IPL: Good for the game?

February 5, 2015 by

Mumbai Indians cricketer Harbhajan Singh

Despite the fact that India has long been one of the world’s most cricket mad countries, for a long period it lacked a domestic league which drew genuine international attention and star power. That all changed back in 2008 with the inauguration of the IPL T20, in which 8 franchises compete in a T20 (20 overs per side) league. T20 Cricket is faster, higher scoring and generally more appealing to TV audiences than full day events and the IPL has quickly become the world’s most commercially successful cricket league.

But both the scheduling of the IPL season and its format have drawn criticism from some cricket figures, who claim that it diminishes “purer” forms of the game; test and one day matches. You might argue that the “centre” of the cricketing world is moving from Lords Cricket Ground towards Delhi – but English cricket legend Sir Ian Botham is among many traditionalists who see the IPL as too powerful, too modern and too different.

The IPL is a far cry from English county cricket; where the main attraction is having a pint in the stands whilst gently applauding the genteel action. IPL matches have huge, raucous, crowds, dancers, shows and free prize giveaways – a thoroughly modern version of the beautiful game. However the IPL season has considerable overlap with international games; meaning that many top players have to make a choice between earning vast sums in the league or representing their country – which many fans (especially outside of India) resent.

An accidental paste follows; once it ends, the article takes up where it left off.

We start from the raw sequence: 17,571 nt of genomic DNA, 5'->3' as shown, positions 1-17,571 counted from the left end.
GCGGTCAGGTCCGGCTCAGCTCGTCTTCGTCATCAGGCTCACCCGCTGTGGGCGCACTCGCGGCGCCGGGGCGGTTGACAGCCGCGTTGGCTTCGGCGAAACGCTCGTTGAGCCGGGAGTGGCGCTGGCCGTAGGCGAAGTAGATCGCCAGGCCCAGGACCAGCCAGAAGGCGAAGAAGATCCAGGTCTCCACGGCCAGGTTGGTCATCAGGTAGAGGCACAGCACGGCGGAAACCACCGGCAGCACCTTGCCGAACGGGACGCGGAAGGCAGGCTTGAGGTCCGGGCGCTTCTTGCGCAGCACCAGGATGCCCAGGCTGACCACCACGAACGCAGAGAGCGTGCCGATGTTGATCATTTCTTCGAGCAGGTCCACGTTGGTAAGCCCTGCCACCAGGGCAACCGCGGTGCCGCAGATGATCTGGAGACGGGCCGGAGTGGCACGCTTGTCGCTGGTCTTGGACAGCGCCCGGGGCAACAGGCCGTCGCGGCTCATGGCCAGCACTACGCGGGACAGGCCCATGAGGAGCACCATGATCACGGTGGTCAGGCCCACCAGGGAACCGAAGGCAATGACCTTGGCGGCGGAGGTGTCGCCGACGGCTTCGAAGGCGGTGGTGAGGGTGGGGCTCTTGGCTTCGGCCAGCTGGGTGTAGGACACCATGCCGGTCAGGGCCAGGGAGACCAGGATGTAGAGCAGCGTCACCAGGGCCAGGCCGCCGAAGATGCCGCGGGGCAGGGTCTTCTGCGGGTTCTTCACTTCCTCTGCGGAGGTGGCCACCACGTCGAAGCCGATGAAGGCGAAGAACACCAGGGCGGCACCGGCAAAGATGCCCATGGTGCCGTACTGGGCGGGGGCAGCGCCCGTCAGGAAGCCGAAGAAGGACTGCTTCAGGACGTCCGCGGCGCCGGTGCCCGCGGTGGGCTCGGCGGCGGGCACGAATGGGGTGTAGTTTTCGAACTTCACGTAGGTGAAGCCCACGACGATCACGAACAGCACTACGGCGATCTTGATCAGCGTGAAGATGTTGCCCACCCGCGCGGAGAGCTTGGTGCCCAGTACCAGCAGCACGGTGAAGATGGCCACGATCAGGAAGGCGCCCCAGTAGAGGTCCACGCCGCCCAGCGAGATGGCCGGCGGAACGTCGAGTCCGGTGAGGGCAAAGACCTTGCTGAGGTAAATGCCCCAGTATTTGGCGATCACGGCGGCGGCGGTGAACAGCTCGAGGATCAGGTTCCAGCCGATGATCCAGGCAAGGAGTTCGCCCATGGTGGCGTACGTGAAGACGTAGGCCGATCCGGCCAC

What’s more the IPL is also battling some nasty demons in the fallout from a wide ranging spot fixing investigation in 2013. Five cricketers were arrested in India on charges of spot-fixing; deliberately manipulating in match events at the behest of crooked bookmakers. Although backing your favourite IPL team is completely legal for most of us India’s strict prohibition has allowed a huge underground market to develop – where there are few scruples about compromising the game for a quick profit.

Nonetheless IPL matches are bringing the game new attention and some desperately needed star power. Although Cricket has always prided itself as a gentleman’s game that doesn’t mean that all commercial considerations have to be completely ignored – as they often had been by the English. The IPL is bringing hundreds of millions of dollars to cricket boards, clubs and of course players through the vast amount of sponsorship it generates.

Cricket appears to be going through a crisis of conscience as it decides whether to seek new popularity with faster, snappier games and more bling; or stick to basics and lose out on revenue. Although not a perfect solution the IPL has given Cricket a big boost in popularity and replenished depleted coffers – so despite Sir Ian’s objections its likely to be around for a while!